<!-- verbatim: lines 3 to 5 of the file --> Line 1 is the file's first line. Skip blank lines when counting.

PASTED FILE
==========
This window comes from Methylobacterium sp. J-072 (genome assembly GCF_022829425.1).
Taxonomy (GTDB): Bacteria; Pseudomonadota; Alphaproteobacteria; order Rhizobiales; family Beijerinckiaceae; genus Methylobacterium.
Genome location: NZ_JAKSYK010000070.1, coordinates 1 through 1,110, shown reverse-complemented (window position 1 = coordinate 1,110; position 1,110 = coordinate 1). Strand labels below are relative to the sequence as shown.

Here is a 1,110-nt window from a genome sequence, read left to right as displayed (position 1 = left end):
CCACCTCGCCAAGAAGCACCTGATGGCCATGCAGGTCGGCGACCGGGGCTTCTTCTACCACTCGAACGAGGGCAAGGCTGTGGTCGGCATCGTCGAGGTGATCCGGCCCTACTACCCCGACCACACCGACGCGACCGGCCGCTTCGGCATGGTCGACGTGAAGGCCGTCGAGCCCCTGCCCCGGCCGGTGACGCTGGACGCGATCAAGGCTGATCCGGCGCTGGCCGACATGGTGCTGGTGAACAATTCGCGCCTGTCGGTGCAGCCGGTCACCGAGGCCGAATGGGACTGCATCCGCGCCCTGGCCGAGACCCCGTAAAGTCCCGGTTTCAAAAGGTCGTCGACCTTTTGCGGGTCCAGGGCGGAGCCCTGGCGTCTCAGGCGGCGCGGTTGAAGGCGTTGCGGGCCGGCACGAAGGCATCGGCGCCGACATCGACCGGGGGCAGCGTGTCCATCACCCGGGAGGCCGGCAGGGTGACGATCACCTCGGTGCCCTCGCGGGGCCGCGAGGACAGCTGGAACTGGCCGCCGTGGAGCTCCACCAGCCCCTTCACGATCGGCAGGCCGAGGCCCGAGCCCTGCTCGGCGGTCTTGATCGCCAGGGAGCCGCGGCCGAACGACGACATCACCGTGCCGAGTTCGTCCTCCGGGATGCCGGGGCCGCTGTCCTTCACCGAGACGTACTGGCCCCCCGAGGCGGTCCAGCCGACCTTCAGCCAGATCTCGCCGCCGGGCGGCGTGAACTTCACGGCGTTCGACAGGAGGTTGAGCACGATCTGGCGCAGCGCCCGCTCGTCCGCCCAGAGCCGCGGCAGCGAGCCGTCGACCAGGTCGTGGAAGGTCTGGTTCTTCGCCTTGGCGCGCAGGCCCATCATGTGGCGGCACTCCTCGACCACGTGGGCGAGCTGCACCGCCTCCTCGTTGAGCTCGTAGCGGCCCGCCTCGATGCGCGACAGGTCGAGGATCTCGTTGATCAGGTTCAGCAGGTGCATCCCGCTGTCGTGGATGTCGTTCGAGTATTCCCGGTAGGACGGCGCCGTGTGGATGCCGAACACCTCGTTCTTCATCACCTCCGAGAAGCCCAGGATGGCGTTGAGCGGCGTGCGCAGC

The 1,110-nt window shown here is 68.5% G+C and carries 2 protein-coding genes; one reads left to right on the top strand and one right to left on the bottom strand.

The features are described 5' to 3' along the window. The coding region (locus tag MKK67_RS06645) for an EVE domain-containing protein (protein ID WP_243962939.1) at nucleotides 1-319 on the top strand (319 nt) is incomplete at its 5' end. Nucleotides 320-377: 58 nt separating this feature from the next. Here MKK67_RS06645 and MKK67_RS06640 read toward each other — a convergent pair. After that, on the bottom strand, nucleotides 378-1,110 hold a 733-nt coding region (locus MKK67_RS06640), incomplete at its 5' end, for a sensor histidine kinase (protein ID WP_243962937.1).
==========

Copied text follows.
Genome location: NZ_JAKSYK010000070.1, coordinates 1 through 1,110, shown reverse-complemented (window position 1 = coordinate 1,110; position 1,110 = coordinate 1). Strand labels below are relative to the sequence as shown.

Here is a 1,110-nt window from a genome sequence, read left to right as displayed (position 1 = left end):
CCACCTCGCCAAGAAGCACCTGATGGCCATGCAGGTCGGCGACCGGGGCTTCTTCTACCACTCGAACGAGGGCAAGGCTGTGGTCGGCATCGTCGAGGTGATCCGGCCCTACTACCCCGACCACACCGACGCGACCGGCCGCTTCGGCATGGTCGACGTGAAGGCCGTCGAGCCCCTGCCCCGGCCGGTGACGCTGGACGCGATCAAGGCTGATCCGGCGCTGGCCGACATGGTGCTGGTGAACAATTCGCGCCTGTCGGTGCAGCCGGTCACCGAGGCCGAATGGGACTGCATCCGCGCCCTGGCCGAGACCCCGTAAAGTCCCGGTTTCAAAAGGTCGTCGACCTTTTGCGGGTCCAGGGCGGAGCCCTGGCGTCTCAGGCGGCGCGGTTGAAGGCGTTGCGGGCCGGCACGAAGGCATCGGCGCCGACATCGACCGGGGGCAGCGTGTCCATCACCCGGGAGGCCGGCAGGGTGACGATCACCTCGGTGCCCTCGCGGGGCCGCGAGGACAGCTGGAACTGGCCGCCGTGGAGCTCCACCAGCCCCTTCACGATCGGCAGGCCGAGGCCCGAGCCCTGCTCGGCGGTCTTGATCGCCAGGGAGCCGCGGCCGAACGACGACATCACCGTGCCGAGTTCGTCCTCCGGGATGCCGGGGCCGCTGTCCTTCACCGAGACGTACTGGCCCCCCGAGGCGGTCCAGCCGACCTTCAGCCAGATCTCGCCGCCGGGCGGCGTGAACTTCACGGCGTTCGACAGGAGGTTGAGCACGATCTGGCGCAGCGCCCGCTCGTCCGCCCAGAGCCGCGGCAGCGAGCCGTCGACCAGGTCGTGGAAGGTCTGGTTCTTCGCCTTGGCGCGCAGGCCCATCATGTGGCGGCACTCCTCGACCACGTGGGCGAGCTGCACCGCCTCCTCGTTGAGCTCGTAGCGGCCCGCCTCGATGCGCGACAGGTCGAGGATCTCGTTGATCAGGTTCAGCAGGTGCATCCCGCTGTCGTGGATGTCGTTCGAGTATTCCCGGTAGGACGGCGCCGTGTGGATGCCGAACACCTCGTTCTTCATCACCTCCGAGAAGCCCAGGATGGCGTTGAGCGGCGTGCGCAGC